Japanese gov't to ease prohibition of cannabis-derived medicines

Following months of discussion, Japan’s Ministry of Health, Labour and Welfare is set to approve the use of pharmaceuticals containing cannabis as an ingredient in Japan, according to public broadcaster NHK.

The Japanese legal system takes a particularly hardline stance against drugs, and even the possession of a small amount of marijuana is generally treated as a major crime. However, following the approval of cannabis-based medicines in many other nations, at the beginning of the year the ministry formed a committee to discuss whether Japan should follow suit, with the effectiveness of such medications in treating sufferers of refractory epilepsy and as a pain suppressant for cancer patients.


Japan sees record cannabis offenders above 5,000 in 2020

A record 5,034 people were involved in cannabis-related crimes in Japan in 2020, with teens and those in their 20s accounting for the majority of the offenders, police data showed Thursday.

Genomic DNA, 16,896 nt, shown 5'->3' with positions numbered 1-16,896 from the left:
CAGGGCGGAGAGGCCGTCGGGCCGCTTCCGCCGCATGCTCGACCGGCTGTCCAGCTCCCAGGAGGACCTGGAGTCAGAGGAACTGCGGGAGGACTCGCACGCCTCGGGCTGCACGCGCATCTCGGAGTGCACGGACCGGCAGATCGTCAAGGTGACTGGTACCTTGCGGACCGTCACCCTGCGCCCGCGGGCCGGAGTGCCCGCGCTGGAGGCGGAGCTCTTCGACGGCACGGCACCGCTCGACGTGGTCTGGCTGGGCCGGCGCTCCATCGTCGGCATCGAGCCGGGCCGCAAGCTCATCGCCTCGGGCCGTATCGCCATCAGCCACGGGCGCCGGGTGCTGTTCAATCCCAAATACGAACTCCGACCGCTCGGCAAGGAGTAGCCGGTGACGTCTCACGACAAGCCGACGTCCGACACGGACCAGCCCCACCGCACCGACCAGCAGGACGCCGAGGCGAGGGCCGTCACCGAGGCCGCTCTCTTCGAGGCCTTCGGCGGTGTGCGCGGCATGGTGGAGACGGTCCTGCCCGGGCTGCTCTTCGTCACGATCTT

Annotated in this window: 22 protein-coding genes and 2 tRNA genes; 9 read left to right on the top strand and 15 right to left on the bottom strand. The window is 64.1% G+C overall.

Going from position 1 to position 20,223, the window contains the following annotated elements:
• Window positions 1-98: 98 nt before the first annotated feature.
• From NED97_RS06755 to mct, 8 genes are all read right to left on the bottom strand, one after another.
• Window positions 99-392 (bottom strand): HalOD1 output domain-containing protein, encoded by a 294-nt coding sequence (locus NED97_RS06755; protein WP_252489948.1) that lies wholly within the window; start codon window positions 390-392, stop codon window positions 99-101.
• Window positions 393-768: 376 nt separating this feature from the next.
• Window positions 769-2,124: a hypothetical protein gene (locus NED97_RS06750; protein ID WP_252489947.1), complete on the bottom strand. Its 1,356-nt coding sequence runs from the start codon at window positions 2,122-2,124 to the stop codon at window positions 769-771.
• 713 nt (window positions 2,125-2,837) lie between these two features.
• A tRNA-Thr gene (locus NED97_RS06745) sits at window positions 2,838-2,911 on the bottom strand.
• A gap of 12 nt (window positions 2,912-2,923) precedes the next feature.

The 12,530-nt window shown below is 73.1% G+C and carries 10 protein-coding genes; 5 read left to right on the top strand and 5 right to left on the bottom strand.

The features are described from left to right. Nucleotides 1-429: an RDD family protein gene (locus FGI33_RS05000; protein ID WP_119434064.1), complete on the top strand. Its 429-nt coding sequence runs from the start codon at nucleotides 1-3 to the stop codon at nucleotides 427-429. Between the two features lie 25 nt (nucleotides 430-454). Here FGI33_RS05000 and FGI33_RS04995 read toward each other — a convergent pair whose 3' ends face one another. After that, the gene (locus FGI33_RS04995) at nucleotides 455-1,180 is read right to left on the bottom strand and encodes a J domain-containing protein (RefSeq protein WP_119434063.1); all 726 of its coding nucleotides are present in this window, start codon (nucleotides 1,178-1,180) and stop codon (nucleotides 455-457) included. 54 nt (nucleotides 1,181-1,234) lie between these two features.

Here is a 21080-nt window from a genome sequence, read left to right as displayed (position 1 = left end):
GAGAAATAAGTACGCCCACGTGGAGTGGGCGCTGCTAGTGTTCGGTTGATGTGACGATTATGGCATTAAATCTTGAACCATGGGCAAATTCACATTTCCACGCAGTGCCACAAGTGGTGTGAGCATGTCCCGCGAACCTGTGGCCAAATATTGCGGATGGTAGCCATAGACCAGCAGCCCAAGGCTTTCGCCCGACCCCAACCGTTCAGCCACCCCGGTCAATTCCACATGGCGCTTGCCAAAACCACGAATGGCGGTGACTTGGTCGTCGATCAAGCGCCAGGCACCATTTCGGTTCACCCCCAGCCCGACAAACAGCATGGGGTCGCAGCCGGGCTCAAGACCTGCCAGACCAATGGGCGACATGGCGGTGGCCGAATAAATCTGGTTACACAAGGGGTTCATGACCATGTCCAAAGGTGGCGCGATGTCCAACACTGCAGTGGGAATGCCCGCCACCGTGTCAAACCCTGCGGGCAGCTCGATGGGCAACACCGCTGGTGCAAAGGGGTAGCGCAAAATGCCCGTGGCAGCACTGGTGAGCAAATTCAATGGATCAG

The figure rose 713 from the previous year for the seventh consecutive yearly increase and exceeded 5,000 for the first time.

Photo taken on Sept. 30, 2020, shows cannabis plants confiscated by police in Aichi Prefecture. (Kyodo)

The National Police Agency warned that many young people are not aware of the risk of drugs due to the circulation of "positive information online" and vowed to boost cyber patrols and crack down on drug deals using social media.


Japan’s Cannabis Policy is Moving in the Wrong Direction

multicoloured image of a street

In virtually every corner of Earth the cannabis reform movement is making strides. 

Sure, only 2 countries have legalized cannabis for adult use (Uruguay and Canada).

However, several nations have legalized cannabis for medical use.

At least two countries, Mexico and Israel, are expected to legalize cannabis for adult use in 2021, and this year will no doubt see several countries move forward with implementing medical cannabis reform.

With momentum for cannabis reform seemingly increasing across the globe, there is one country that may be moving in the opposite direction.